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Four fantastic eateries on Duke Street

Four fantastic eateries on Duke Street
Coia's Cafe

Glasgow's East End might not be the first place you think of when it comes to eating out in style but, hopefully, that's about to change. In recent years Duke Street has become a wee bit of a foodie haven just waiting to be discovered. Whether you're talking about the stalwarts of Duke Street, such as Coia's Cafe, or new joints on the block, like Drygate Brewing Co, the prices are always reasonable and the welcome forever friendly. So here's four of Duke Street's best you should be checking out the next time you're in the East End and feeling a bit peckish.

Coia's Café


An absolute mainstay of Duke Street life, Coia’s has been operating in this neck of the woods since 1928. In 2006 the business expanded and the café was given a massive overhaul, with a top class takeaway and delicatessen being added into the mix. Ice cream fans should visit the Deli for Coia's own Italian ice cream, whilst wine lovers won’t be disappointed by their selection of vino.

Italian staples such as pizza, pasta and seafood rule the day when it comes to their a la carte menu. But there's also a fantastic selection of steaks, burgers and salads, as well as Coia's very own mince'n'tatties. And we’ve not even mentioned their delicious breakfasts yet.
Coia’s Café, 477 Duke Street.

Café Tibo


Tibo opened in 2006 and offers up breakfast, lunch and dinner with a welcome dose of banter. Unpretentious and always interesting, their lunch and dinner menu is full of unique but delicious options, including an excellent selection of starters, sandwiches, salads, burgers, pizzas, mains, platters and desserts (phew). There really is something for everyone, including haggis, neeps and tatties croquette starters, grilled brie and goats' cheese salad and the tongue-tinglingly spicy monkfish curry for mains.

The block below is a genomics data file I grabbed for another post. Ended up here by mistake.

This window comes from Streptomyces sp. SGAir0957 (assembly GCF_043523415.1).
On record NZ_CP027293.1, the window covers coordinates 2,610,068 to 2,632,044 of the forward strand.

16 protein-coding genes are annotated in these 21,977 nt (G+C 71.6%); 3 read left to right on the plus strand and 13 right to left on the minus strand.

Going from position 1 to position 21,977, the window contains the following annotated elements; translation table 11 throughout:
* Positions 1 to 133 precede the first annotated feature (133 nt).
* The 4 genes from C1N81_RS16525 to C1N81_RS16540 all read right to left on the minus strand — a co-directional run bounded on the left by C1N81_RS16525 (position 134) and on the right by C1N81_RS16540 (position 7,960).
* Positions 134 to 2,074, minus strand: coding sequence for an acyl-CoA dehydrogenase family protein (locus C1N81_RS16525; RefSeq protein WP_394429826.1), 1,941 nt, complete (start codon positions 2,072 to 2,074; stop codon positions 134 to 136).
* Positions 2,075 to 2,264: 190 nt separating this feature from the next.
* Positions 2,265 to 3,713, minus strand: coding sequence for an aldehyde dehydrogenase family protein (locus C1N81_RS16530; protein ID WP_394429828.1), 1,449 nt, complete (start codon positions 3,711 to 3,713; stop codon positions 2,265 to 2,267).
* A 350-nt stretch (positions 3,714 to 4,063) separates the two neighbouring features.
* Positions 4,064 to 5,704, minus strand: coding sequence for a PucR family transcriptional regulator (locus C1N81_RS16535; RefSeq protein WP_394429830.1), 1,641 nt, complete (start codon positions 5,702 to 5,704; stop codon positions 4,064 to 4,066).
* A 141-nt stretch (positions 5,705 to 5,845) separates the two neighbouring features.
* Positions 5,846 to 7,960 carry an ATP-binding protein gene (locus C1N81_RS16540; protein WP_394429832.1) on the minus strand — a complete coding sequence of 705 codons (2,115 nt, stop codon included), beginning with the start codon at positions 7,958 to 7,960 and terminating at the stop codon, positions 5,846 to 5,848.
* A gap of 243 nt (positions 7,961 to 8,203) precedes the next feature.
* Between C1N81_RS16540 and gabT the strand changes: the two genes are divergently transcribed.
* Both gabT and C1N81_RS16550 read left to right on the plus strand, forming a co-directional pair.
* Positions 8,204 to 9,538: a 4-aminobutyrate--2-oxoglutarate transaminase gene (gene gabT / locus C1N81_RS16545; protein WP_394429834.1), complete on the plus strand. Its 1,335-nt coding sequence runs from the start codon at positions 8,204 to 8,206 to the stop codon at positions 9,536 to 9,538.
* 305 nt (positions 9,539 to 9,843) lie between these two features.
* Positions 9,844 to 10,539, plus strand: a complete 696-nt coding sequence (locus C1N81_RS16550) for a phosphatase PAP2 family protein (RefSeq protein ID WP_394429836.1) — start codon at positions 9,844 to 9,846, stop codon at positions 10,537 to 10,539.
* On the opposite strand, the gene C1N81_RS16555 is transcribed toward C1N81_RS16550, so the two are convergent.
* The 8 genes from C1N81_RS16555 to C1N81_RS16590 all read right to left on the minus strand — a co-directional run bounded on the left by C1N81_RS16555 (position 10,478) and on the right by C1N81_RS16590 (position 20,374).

Wash it all down with a selection of draught beers, spirits and mixers. Or maybe even try one of their delicious teas. Lemon ginger anyone? I hear it's good for digestion.
Café Tibo, 443 Duke Street

Drygate Brewing Co. 

OK, so it’s not officially 'on' Duke Street, but Drygate Brewing Co is literally a two minute jaunt off the main road. There’s craft beer aplenty and also some delicious and well-priced grub. The Brewhouse menu starts from £3.95 and offers starters such as pan fried mackerel and mains like the Drygate beef burger with jerk ox cheek. Yum. Veggies are catered for too with falafel and cauliflower options.

If DIY food is more your thing (and why wouldn’t it be?) then the Drygate Flat Pack Sandwich Board will do the trick. You choose the bread and fillings, then wait for it to be delivered, ready to be assembled. Options include steak, halloumi, salmon and cheddar, and you can even add a bowl of soup for £1.50. A bargain and no diagrams required.
Drygate Brewing Co., 85 Drygate.

The Duchess of Duke Street


The Duchess of Duke Street relaunched just last year with a brand new refit, and the décor wasn’t the only thing getting an overhaul. The menu too has had a spruce up and offers a selection of hearty foods at decent prices. Starters include Thai fishcake, soup of the day and their absolutely delicious mushroom crostini.

For your main you could be sinking your teeth into slow roast pork belly, chickpea and mixed veg tagine or their homemade gnocchi just to mention a few. There’s also daily (Monday to Friday, 11am–4pm) £5 lunch deals on selected main meals, such as fish and chips or steak pie. If Sunday roasts are more your thing, they offer two courses for £9.50 or three courses for £12.50 from 12pm–9pm every Sunday, and kids sizes are available too.
The Duchess of Duke Street, 380 Duke Street.

Still hungry? See Time Out's guide to Glasgow's best restaurants.